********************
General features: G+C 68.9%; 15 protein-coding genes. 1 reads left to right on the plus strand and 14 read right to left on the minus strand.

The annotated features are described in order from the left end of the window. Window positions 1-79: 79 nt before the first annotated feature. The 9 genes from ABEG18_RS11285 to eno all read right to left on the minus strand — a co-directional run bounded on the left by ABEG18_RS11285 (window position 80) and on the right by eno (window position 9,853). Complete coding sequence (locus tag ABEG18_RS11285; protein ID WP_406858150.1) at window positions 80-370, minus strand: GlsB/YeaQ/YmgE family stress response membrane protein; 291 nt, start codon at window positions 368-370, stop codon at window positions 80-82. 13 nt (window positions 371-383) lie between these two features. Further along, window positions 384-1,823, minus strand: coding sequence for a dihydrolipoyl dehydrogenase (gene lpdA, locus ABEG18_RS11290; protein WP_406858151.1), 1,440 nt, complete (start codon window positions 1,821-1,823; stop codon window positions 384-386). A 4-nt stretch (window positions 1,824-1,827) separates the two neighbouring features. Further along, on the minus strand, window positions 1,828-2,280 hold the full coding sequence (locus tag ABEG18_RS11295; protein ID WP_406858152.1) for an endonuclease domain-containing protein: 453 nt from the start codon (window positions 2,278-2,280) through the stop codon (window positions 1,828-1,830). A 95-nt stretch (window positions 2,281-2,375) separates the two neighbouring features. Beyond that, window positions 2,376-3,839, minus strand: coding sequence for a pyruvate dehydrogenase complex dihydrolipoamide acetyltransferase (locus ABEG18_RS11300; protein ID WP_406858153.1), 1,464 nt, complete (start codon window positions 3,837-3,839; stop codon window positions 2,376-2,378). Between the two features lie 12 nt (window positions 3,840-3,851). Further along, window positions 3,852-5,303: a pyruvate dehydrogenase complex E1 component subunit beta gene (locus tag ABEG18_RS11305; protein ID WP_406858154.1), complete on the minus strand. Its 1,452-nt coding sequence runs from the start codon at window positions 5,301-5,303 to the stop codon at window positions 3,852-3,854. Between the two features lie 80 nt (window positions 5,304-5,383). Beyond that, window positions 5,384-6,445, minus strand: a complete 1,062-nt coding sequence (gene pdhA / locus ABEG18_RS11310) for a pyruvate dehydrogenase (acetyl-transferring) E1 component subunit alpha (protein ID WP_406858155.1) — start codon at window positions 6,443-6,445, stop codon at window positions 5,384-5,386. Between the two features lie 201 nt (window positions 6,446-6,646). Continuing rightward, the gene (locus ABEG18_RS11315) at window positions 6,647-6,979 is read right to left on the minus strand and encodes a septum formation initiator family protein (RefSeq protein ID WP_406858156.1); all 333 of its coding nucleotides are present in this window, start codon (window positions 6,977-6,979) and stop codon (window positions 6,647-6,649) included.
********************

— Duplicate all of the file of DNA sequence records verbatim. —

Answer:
General features: G+C 68.9%; 15 protein-coding genes. 1 reads left to right on the plus strand and 14 read right to left on the minus strand.

The annotated features are described in order from the left end of the window. Window positions 1-79: 79 nt before the first annotated feature. The 9 genes from ABEG18_RS11285 to eno all read right to left on the minus strand — a co-directional run bounded on the left by ABEG18_RS11285 (window position 80) and on the right by eno (window position 9,853). Complete coding sequence (locus tag ABEG18_RS11285; protein ID WP_406858150.1) at window positions 80-370, minus strand: GlsB/YeaQ/YmgE family stress response membrane protein; 291 nt, start codon at window positions 368-370, stop codon at window positions 80-82. 13 nt (window positions 371-383) lie between these two features. Further along, window positions 384-1,823, minus strand: coding sequence for a dihydrolipoyl dehydrogenase (gene lpdA, locus ABEG18_RS11290; protein WP_406858151.1), 1,440 nt, complete (start codon window positions 1,821-1,823; stop codon window positions 384-386). A 4-nt stretch (window positions 1,824-1,827) separates the two neighbouring features. Further along, on the minus strand, window positions 1,828-2,280 hold the full coding sequence (locus tag ABEG18_RS11295; protein ID WP_406858152.1) for an endonuclease domain-containing protein: 453 nt from the start codon (window positions 2,278-2,280) through the stop codon (window positions 1,828-1,830). A 95-nt stretch (window positions 2,281-2,375) separates the two neighbouring features. Beyond that, window positions 2,376-3,839, minus strand: coding sequence for a pyruvate dehydrogenase complex dihydrolipoamide acetyltransferase (locus ABEG18_RS11300; protein ID WP_406858153.1), 1,464 nt, complete (start codon window positions 3,837-3,839; stop codon window positions 2,376-2,378). Between the two features lie 12 nt (window positions 3,840-3,851). Further along, window positions 3,852-5,303: a pyruvate dehydrogenase complex E1 component subunit beta gene (locus tag ABEG18_RS11305; protein ID WP_406858154.1), complete on the minus strand. Its 1,452-nt coding sequence runs from the start codon at window positions 5,301-5,303 to the stop codon at window positions 3,852-3,854. Between the two features lie 80 nt (window positions 5,304-5,383). Beyond that, window positions 5,384-6,445, minus strand: a complete 1,062-nt coding sequence (gene pdhA / locus ABEG18_RS11310) for a pyruvate dehydrogenase (acetyl-transferring) E1 component subunit alpha (protein ID WP_406858155.1) — start codon at window positions 6,443-6,445, stop codon at window positions 5,384-5,386. Between the two features lie 201 nt (window positions 6,446-6,646). Continuing rightward, the gene (locus ABEG18_RS11315) at window positions 6,647-6,979 is read right to left on the minus strand and encodes a septum formation initiator family protein (RefSeq protein ID WP_406858156.1); all 333 of its coding nucleotides are present in this window, start codon (window positions 6,977-6,979) and stop codon (window positions 6,647-6,649) included.